New advances in bunion surgery have patients returning to their normal lifestyles quicker. A bunion, a bony bump, can form on the joint at the base of your big toe when the big toe pushes against the adjacent toe, causing the joint of the big toe to get larger and stick out. Bunion surgery has been refined to remove this painful bump. If you have a bunion, a foot and ankle specialist in The Woodlands, TX, can perform a minimally invasive procedure and have you back on your feet in no time. Learn more about treatment options.
Depending on the severity of the bunion, different minimally invasive techniques can be performed to relieve your pain from the bunion and realign your bones. These are:
· Bone shaving: Shaving the side of the bone can provide temporary relief. This procedure reduces the size of the bunion and decreases the patient’s pain. However, it may grow back eventually—in a few months or a few years. This method may be used with elderly patients who won't heal from bone reconstruction. Bone shaving is often performed along with other techniques. For example, the doctor may perform a percutaneous lateral release at the same time.
· Bone cutting: This technique, also known as realignment osteotomy, has seen the most advances. The concept is the same as an open traditional osteotomy. The surgeon cuts the bone near the top of the metatarsal bone, realigns the bone, and fixes it in place using hardware, such as screws.
· Bone mending: The big toe joint and the metatarsal bone are cut and shaped to fuse together to relive toe joint pain.
In the past, bunion surgery involved large incisions ranging from 2 to 6 inches. Now, surgeons make small incisions, which are no more than half an inch in size. Specialized instruments are inserted through the small incisions. The surgeon uses a fluoroscopy, a type of X-ray imaging, to see the bones and determine the proper alignment. In the past, the surgeon used a large, flat bone saw to shave the bone. Now, the surgeon uses small cone-shaped, high-speed bone burs.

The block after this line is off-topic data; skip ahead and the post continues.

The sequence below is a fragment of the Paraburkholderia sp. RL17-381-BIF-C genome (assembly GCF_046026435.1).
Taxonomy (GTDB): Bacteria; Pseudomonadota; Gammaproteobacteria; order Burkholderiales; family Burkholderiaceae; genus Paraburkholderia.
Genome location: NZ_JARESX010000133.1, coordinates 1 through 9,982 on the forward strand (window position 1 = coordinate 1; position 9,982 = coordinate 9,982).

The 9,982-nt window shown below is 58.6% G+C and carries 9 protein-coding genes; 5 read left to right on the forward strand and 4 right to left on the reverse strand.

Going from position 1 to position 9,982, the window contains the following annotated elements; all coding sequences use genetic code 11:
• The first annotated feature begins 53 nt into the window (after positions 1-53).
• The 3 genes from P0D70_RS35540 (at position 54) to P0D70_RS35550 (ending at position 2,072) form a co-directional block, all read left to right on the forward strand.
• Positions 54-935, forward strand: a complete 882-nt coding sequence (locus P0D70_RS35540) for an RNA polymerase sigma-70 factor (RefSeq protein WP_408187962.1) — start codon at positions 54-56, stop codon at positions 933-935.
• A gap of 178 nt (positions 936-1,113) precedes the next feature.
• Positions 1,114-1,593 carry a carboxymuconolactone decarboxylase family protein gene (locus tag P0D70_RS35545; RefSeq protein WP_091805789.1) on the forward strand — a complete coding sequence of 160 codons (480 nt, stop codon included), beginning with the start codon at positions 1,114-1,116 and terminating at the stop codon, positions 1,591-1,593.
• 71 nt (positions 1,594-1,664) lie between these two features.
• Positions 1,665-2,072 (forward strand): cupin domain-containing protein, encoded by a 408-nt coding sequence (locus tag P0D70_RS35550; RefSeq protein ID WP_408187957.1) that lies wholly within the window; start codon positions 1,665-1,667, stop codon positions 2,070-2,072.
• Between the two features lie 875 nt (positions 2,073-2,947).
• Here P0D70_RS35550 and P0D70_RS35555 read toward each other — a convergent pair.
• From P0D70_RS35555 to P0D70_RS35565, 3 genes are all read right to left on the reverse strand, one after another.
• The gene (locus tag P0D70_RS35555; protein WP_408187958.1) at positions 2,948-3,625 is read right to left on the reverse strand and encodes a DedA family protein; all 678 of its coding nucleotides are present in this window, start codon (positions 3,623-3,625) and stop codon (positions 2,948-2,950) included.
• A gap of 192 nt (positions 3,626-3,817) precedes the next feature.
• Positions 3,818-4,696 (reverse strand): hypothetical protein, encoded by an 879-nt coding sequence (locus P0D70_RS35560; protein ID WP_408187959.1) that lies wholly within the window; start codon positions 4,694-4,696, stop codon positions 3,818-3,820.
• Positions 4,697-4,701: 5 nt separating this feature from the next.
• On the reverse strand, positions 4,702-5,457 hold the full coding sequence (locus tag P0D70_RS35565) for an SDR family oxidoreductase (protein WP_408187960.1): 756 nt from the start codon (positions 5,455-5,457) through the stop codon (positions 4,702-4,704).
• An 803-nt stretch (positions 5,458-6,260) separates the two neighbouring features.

The introduction of internal screws has improved the procedure. The screws stabilize the bones and hold them in the correct position during healing. This allows the patient to place weight on the toe right after surgery and removes the need for casts or crutches.
Some patients are better candidates than others for bunion surgery. The procedure works best for patients who are healthy and active. Patients with arthritis of the big toe joint may require a different procedure. Patients who smoke may have delayed bone healing and patients with osteoporosis may need a more restrictive course or immobilization after surgery. Finally, patients with diabetic neuropathy require careful monitoring and may need immobilization after surgery.
A minimally invasive realignment osteotomy with fixation appears to offer the best method to correct bunions. The smaller incisions reduce the pain associated with the procedure, the operation takes less time, and there’s less scarring. The insertion of screws allows for a walking recovery and there’s minimal disruption or trauma to the skin and soft tissue. Advancements in the procedure have made the patient's recovery easier and shorter.
Do you have a bunion? Call Ankle & Foot Specialists at our Woodlands office, 936-271-3668. The best foot and ankle surgeons can use a minimally invasive surgery to correct your bunion, relieve your pain, and get you back to a normal routine.